Share this page StumbleUpon Twitter RSS Facebook

Why study in the UK?

The UK has been welcoming international students to its universities and colleges for many years. In 2012, there were around 1.8 million full-time undergraduate students in higher education, of which over 400,000 were international students.

At all higher education institutions there are people who will support you through the application process, answer any queries you may have, and help you during your time studying in the UK.

A programme of social and cultural events is normally held at most institutions to help international students settle in and make friends. There is also a range of clubs and societies you can join to get involved in the student community and meet new people.

Higher education in the UK

UK universities offer respected and internationally-recognised qualifications across a broad range of subjects.

The UK higher education system is renowned for its academic excellence, where the quality and standard of undergraduate courses are guaranteed through the work of various official bodies.

As well as meeting strict academic criteria, universities and colleges in the UK will motivate and encourage you to perform well in your chosen subject, and help you reach your full potential.

Many institutions have international open days, international offices, international student clubs and societies, planned social events, advisers and counsellors to help support you during your time as an undergraduate in the UK.

Reasons for studying in the UK

Each year, more and more international students from over 180 different countries are choosing to pursue their higher education in a UK university or college. Below we outline some of the reasons they decide to study here.

Excellent international reputation

The quality of UK education is internationally recognised by employers, universities and governments, making it a popular choice for many international students.

The UK is also renowned for the excellence of its research and teaching.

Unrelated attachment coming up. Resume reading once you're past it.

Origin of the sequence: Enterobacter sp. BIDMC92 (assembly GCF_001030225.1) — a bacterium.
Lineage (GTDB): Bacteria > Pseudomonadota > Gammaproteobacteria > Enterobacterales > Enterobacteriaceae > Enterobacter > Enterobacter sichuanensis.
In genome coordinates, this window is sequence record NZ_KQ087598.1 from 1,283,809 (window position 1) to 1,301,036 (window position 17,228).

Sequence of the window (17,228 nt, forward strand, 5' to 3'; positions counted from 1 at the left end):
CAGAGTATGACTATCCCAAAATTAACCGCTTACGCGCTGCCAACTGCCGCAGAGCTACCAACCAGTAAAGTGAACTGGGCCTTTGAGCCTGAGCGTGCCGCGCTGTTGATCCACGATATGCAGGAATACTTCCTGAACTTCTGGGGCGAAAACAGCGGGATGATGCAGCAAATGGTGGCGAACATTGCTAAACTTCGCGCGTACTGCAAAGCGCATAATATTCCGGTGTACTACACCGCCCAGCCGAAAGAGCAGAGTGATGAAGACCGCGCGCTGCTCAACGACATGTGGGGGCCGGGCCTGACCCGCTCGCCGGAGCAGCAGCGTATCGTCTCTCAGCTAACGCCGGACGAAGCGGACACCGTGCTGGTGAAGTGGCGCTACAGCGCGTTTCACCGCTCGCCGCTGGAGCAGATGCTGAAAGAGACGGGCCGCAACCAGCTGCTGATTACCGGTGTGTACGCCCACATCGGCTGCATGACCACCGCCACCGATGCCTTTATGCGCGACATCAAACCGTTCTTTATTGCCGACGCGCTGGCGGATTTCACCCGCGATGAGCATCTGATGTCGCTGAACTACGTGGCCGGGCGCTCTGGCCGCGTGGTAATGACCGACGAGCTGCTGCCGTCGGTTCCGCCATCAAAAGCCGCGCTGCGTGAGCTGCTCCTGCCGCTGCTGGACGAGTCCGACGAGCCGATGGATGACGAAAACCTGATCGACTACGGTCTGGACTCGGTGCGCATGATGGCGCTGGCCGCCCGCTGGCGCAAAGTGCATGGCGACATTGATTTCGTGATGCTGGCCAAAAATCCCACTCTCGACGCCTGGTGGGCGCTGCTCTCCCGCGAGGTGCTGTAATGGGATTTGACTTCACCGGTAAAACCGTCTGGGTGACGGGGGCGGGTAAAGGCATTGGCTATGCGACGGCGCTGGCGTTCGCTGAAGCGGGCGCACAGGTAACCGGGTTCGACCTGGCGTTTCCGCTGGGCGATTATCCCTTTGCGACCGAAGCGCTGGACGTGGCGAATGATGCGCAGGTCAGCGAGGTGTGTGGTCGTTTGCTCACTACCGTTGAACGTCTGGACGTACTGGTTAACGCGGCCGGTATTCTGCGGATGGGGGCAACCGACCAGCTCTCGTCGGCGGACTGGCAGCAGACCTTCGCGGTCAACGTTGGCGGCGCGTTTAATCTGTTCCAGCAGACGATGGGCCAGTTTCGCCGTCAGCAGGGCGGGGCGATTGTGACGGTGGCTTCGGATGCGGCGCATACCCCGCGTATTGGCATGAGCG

Good quality of education

The quality of a university's or college’s teaching and its general facilities are assessed by the Quality Assurance Agency (QAA). Research standards are examined by the Research Assessment Exercise (RAE), which publishes its findings every five years.

The results of all these assessments are freely available on the internet. Information on quality assurance and assessments is also available from the Higher Education Funding Councils.

HEFC publications
HEFC website

International tradition

The UK has always welcomed students from all over the world. In 2006/2007, there were 239,210 international students in the UK at undergraduate and postgraduate level.

UK universities are used to looking after the welfare of non-UK students and have well-developed support services and social networks on campus.

Choice of courses

Higher education institutions in the UK offer a broad range of courses. Therefore, you are sure to find one that caters for your interests and career goals. You can search over 50,000 courses on the UCAS website to find the right one for you.

Business language

Studying in the UK offers a great opportunity to improve your knowledge of the English language – speaking English fluently is a vital skill to have if you are considering entering the international business world.

As the UK is a member of the EU, studying here can give you a valuable insight to how the European market operates.

Culture and people

The UK is full of many different cultures and people, another reason why international students are interested in coming to study here. With big cities, rural towns and villages, modern and historical architecture, the UK is a diverse and exciting place to explore.

Value for money

Undergraduate and postgraduate courses in the UK are generally much shorter than those abroad, which helps to reduce the amount of money you will end up paying in tuition fees and living costs.

Most undergraduate courses take three years to complete, although in Scotland it would be typically four years. A postgraduate Masters course will normally only take 1 year, whereas PhD will take 3 or 4 years.

 

For further information on studying in Britain, go to the Education UK website.